I have recipes from 2 Russian cookbooks. I can't admit to having tried it (my wife is allergic to honey), but it sounds good. Here's the basics:

                      12 cloves
                      1 1/2 t. chopped ginger root
                      1/8 t. nutmeg
                      1 stick of cinnamon (about 1 inch)
                      1/2 lemon rind
                      1/2 c. vodka (I suspect this can be to taste!)
                      6 T. honey

                      Infuse the spices, ginger root and lemon in the vodka overnight, then strain through cheesecloth. Heat the honey with 5 1/2 c. water, stir until blended. Bring to a boil. Remove from heat, let cool a little, add the vodka and serve in mugs.

                      The other recipe is similar, though it leaves out the vodka and ginger root and adds cardamon and mint. Everything is brought to a boil, left to cool, strained and then reheated with a dust of nutmeg (and I imagine vodka if you want!).

                      They both read as guidelines -- spice and sweeten to your own taste. Your dinner sounds fun!

                      1. re: zebcook
                        cayjohan Nov 14, 2006 05:27 PM

                        Thank you! This sounds wonderful for our Christmas table! I have some buckwheat honey just begging to be used in this.

                    2. w
                      Wanda Fuca Nov 11, 2006 06:18 AM

                      First, Yum. Your menu sounds divine. How about something with cranberry or pomagranite? Both are so plentiful right now and would be cool additions whole in a drink.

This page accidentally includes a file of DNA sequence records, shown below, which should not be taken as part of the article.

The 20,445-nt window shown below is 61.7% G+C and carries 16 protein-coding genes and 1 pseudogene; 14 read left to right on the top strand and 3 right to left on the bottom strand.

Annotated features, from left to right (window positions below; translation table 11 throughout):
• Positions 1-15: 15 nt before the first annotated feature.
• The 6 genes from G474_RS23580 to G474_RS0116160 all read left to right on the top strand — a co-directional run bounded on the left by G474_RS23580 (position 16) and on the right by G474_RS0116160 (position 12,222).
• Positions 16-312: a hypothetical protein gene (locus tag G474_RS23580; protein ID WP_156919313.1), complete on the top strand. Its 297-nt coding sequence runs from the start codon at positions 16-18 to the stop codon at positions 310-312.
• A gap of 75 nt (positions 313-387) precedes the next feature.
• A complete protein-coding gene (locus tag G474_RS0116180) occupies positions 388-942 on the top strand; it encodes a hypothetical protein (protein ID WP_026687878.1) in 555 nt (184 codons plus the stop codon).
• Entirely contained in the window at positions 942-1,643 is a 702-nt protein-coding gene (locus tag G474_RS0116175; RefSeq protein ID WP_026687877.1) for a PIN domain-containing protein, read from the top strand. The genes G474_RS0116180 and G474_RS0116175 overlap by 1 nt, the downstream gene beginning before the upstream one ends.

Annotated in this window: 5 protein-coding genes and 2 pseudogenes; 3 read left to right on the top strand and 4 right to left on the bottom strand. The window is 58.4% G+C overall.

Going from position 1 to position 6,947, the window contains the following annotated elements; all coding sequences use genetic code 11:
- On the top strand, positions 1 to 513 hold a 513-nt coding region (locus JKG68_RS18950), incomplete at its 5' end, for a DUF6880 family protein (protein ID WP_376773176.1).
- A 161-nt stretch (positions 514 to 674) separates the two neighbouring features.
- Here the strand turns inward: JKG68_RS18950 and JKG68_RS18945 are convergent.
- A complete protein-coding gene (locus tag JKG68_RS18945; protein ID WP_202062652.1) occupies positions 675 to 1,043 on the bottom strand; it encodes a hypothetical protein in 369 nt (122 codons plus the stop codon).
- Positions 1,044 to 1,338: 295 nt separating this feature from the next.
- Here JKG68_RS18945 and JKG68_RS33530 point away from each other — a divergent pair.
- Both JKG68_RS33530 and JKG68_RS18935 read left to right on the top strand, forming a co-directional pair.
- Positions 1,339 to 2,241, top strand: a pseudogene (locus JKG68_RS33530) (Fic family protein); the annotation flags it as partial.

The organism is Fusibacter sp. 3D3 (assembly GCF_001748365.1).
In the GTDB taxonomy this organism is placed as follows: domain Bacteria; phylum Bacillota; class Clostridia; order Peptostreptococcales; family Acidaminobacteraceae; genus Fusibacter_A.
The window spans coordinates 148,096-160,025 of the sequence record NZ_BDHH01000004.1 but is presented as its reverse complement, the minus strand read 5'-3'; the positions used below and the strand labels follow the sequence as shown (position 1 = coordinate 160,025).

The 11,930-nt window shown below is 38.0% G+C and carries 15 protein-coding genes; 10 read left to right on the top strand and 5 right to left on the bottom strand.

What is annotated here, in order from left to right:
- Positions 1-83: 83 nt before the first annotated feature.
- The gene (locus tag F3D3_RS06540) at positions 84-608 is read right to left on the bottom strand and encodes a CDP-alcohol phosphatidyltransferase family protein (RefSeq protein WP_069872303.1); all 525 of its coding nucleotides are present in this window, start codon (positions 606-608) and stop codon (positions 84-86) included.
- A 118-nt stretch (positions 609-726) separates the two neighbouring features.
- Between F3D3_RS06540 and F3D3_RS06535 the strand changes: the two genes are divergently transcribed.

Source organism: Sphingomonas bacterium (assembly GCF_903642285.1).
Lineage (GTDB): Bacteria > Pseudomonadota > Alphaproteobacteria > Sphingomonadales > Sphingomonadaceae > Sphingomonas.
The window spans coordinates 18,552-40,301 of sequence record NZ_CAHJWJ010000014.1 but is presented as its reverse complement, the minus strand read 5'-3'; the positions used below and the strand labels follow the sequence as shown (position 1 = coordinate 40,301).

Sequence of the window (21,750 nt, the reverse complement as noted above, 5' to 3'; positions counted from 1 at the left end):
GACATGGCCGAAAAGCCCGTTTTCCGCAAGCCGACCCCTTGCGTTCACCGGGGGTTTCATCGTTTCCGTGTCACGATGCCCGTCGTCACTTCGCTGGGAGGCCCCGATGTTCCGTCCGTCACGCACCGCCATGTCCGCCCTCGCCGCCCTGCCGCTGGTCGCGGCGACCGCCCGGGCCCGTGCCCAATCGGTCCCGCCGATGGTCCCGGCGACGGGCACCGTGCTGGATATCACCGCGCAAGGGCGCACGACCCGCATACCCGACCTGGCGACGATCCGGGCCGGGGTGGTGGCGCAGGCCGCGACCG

You could welcome your friends with a concoctions Russians make with berry juice, vodka and a boatload of honey. Or you could do something like Cran, a bit of lime juice and club soda as a good No alc base and then add vodka. Ginger would be good in that too I think.

                      For Toasting: Na Zdrovia! Of course that may cause the frat boys to call for vodka shots... at least that is what would happen in our house... with or without the frat boys. I digress... Have fun. I am thinking Dr. Zhivago the night before to get you in the mood.

                      Incidentally, I think Russians drink vodka (as a rule) neat... meaning nothing but the vodka. Although I have seen them mix it with beer. Blech. Crazies...

                      1. w
                        Wanda Fuca Nov 11, 2006 06:21 AM

                        Oh yeah, I wanted to comment on the strip and go naked drinking... with frat boys... but I cannot stop laughing. Have fun. I suspect the meal will be delayed. Stroganof keeps.

                        1 Reply
                        1. re: Wanda Fuca
                          cayjohan Nov 14, 2006 05:32 PM

                          Oh my - I guess I was referring to the beverage, not the outcome! Back in my college days, the Strip-and-Go-Naked" was the favored party drink. Lemonade, beer and vodka (bad brands of each) were combined in whatever sized bucket or barrel the hosts could support. The outcome was often bad, but in my later years I have found a "grown-up" version of this mix makes a great summer sippin' drink on the patio. Naked can be a state of mind!